• Tech start-ups are not as hot as you think. The vast majority are not investable, leaving you to fight your way into overpriced, overhyped deals. Look towards value-adding agribusinesses, and consumer goods/services companies tapping into new consumer habits. Many of them are solving inefficiencies in their supply chains and distribution channels just to get their product to market, at times leveraging new technologies such as mobile payments to enable or enhance their operations.
  • Know how much you’re willing to pay to play. Ask an angel investor or small fund what the total transaction cost of their last deal was, and you might be hard-pressed to find an answer. For VCs entering the small deal space, making a first $500k investment can easily cost 15%-25% of that amount. For angels, the need to pay attention to your sourcing, due diligence and legal costs is far greater. Consider investing through a platform or angel network to split those costs.
  • Co-invest to learn faster. You will often be told to “co-invest to share risk”, but what does that really mean? For first-time investors, it means that you learn about actual and perceived risks by comparing and analyzing many companies within and across sectors, instead of picking one company and focusing all your time on trying to de-risk it perfectly. In addition, leveraging the trusted networks and primary data of a local partner will ensure you don’t burn all your cash – and motivation – on your first deal.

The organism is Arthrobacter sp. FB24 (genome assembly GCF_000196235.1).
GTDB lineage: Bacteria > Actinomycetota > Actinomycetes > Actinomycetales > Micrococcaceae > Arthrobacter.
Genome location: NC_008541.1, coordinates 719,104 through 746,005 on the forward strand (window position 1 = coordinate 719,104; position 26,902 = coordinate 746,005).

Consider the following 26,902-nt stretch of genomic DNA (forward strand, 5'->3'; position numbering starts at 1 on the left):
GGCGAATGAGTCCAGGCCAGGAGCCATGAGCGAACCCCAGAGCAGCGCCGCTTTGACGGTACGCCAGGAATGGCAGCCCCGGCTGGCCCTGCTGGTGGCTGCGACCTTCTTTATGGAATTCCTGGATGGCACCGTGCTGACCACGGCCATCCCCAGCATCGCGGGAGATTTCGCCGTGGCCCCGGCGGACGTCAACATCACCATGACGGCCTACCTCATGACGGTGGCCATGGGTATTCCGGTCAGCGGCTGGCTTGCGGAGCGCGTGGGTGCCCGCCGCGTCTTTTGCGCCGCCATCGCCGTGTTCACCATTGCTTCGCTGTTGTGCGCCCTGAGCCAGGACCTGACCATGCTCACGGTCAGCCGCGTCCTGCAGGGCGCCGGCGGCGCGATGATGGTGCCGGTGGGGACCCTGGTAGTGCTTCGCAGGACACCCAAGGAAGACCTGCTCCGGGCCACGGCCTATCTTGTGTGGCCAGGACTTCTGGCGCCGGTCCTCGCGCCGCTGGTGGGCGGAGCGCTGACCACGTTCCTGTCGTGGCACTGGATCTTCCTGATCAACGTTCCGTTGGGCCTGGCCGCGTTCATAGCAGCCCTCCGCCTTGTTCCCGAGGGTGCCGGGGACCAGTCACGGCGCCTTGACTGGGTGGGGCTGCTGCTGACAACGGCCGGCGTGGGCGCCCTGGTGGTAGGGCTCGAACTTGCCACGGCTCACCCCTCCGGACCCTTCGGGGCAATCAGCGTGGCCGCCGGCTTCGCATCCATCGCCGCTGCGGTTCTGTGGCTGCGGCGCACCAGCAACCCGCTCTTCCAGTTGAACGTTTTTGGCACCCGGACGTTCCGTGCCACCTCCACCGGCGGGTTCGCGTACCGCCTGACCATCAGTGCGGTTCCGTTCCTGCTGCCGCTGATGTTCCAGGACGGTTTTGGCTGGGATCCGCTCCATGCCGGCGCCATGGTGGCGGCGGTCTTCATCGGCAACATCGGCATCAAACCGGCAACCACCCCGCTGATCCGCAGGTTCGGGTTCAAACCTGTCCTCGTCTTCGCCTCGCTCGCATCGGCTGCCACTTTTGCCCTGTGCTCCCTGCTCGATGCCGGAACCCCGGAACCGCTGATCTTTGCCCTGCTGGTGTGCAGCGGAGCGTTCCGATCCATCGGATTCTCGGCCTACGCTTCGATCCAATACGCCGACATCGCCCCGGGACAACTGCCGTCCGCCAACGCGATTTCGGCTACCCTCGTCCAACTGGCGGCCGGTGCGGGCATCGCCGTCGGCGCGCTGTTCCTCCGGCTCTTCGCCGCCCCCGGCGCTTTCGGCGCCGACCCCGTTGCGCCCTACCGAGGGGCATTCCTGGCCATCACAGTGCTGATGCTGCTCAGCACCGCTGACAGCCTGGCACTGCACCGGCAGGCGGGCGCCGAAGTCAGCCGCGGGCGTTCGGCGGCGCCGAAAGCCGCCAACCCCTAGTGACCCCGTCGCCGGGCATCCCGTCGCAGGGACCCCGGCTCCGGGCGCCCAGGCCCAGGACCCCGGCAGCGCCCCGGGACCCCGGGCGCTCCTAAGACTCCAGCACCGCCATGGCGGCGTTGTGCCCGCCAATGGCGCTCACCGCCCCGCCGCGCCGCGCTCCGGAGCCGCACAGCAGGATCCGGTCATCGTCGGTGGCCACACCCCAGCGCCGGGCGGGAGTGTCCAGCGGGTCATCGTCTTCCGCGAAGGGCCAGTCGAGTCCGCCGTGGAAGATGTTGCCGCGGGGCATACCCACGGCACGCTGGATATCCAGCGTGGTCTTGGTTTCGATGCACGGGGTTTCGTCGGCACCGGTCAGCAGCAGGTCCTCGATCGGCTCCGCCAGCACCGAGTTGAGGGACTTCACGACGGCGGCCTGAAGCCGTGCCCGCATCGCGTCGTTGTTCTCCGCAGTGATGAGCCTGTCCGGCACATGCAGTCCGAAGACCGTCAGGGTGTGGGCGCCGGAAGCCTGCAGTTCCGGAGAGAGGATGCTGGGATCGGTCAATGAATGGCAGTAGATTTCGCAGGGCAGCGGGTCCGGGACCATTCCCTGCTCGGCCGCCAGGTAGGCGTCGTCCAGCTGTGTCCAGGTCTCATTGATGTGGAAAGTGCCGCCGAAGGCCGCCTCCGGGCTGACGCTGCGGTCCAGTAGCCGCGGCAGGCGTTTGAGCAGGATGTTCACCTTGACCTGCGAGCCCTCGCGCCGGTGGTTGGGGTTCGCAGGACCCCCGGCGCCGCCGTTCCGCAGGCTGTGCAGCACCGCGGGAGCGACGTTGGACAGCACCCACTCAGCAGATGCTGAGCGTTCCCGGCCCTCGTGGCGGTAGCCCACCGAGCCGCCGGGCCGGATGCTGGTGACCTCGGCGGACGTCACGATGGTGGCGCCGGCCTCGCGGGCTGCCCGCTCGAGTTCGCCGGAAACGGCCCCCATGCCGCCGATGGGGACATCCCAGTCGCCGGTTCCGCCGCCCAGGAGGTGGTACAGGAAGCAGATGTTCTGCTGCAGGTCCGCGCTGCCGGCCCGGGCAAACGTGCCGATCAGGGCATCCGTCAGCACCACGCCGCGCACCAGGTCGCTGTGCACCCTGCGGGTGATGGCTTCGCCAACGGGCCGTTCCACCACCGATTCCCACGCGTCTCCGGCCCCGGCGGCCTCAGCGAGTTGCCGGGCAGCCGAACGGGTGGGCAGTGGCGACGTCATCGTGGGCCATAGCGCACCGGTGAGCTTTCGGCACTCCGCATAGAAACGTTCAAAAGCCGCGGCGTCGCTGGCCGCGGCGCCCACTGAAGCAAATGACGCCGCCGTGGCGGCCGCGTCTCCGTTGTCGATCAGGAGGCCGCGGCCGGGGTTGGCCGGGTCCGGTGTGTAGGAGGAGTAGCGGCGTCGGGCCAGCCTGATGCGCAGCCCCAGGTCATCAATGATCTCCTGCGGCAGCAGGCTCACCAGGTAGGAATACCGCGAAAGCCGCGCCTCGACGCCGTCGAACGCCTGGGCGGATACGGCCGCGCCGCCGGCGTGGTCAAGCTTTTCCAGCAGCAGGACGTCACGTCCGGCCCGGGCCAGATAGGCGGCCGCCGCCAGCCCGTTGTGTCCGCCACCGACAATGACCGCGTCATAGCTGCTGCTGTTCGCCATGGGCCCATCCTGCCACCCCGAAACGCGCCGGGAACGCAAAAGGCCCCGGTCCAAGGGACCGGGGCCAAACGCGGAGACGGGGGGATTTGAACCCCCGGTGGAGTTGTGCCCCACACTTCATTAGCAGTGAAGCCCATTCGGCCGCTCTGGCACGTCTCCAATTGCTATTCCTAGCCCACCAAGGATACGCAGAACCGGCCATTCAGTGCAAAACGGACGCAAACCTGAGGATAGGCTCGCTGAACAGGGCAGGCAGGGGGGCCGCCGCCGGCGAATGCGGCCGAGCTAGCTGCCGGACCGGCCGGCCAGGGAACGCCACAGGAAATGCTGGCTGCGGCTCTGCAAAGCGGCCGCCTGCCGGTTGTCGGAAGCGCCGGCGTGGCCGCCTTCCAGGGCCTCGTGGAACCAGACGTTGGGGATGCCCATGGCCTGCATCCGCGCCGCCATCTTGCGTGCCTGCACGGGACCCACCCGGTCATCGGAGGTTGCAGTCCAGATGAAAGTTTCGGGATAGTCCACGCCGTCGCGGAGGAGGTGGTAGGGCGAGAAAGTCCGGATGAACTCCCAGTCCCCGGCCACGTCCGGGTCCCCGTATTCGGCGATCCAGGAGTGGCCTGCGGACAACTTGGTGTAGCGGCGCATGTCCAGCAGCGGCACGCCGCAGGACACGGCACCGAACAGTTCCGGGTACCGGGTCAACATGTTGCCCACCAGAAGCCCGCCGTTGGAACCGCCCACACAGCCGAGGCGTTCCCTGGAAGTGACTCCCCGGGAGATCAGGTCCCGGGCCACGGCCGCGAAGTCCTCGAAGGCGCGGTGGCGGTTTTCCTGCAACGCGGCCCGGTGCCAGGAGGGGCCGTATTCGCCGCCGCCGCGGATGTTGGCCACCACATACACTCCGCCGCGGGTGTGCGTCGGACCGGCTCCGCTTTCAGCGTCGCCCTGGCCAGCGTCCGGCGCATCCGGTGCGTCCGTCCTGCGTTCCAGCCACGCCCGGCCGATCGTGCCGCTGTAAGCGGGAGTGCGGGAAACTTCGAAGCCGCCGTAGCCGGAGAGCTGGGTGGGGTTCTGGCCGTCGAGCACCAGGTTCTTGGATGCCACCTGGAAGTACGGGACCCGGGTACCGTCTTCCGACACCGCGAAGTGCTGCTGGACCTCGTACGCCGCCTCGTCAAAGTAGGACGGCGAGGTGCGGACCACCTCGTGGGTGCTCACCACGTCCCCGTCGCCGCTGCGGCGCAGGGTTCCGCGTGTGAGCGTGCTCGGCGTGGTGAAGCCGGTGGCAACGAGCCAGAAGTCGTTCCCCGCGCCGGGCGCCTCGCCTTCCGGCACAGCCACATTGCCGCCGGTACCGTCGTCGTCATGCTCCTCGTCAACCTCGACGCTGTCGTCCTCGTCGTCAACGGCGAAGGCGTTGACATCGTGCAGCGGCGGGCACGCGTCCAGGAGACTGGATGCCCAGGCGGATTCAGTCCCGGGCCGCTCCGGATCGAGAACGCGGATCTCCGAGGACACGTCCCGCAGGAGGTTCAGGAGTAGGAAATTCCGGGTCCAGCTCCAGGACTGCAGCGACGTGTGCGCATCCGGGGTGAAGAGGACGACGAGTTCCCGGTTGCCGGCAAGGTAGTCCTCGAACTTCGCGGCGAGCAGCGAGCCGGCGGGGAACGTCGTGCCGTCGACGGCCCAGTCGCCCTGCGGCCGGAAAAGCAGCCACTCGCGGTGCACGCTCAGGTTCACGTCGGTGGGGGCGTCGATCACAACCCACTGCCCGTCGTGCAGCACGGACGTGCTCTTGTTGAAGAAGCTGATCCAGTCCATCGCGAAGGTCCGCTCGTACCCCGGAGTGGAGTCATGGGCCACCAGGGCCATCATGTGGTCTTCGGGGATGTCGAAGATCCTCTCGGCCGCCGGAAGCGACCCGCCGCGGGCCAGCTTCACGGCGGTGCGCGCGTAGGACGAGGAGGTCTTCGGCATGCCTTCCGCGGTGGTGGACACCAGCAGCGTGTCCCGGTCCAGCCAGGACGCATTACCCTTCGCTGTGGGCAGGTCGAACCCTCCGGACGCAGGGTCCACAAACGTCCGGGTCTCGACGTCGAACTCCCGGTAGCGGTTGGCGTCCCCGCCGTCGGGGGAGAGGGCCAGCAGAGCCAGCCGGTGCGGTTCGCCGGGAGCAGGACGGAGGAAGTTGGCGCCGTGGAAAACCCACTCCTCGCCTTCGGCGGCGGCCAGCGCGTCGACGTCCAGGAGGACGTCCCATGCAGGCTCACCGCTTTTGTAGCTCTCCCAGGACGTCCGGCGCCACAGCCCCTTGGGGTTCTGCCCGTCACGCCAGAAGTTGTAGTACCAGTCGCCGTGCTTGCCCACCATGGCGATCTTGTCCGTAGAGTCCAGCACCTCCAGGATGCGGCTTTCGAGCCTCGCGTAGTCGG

• Your skills and networks are worth more than your money. As with any early-stage investment, creating value is an all-hands-on-deck job. Small funds and angel investors are likely to have minority stakes, but this must not discourage active participation of shareholders, from giving product feedback, helping find and hire talent, to giving tutorials where there is a skills gap in the management team. Crucially, shareholders must hold companies to account, so that good governance distinguishes them from competitors when it comes to exit opportunities.

In practice, none of the above is particularly straightforward. Investors must also heed the usual advice of avoiding over reliance on data, reducing exposure to government corruption and limiting the use of local courts for dispute settlement. Getting your first deal done is likely to take twice or three times as long as expected, and it is important that first-time funds’ operations are as lean as possible through that first deal cycle.

On the flip side, helping build young companies in such fast-moving economies is terrifically rewarding on a personal level, and for many individual investors is a refreshing change from the low-impact positions they might hold in large financial institutions, corporates or consultancy firms.

Thanks to new regulations and technology, many more investors can now experience being a shareholder in an African venture. Such an opportunity perhaps provides as much value through insight into the genesis of markets established on different cultural norms and capitalistic models as it does through its potential for high financial returns. We hope that you will derive both in 2017.

Wishing you a brave new year,

The Lelapa Team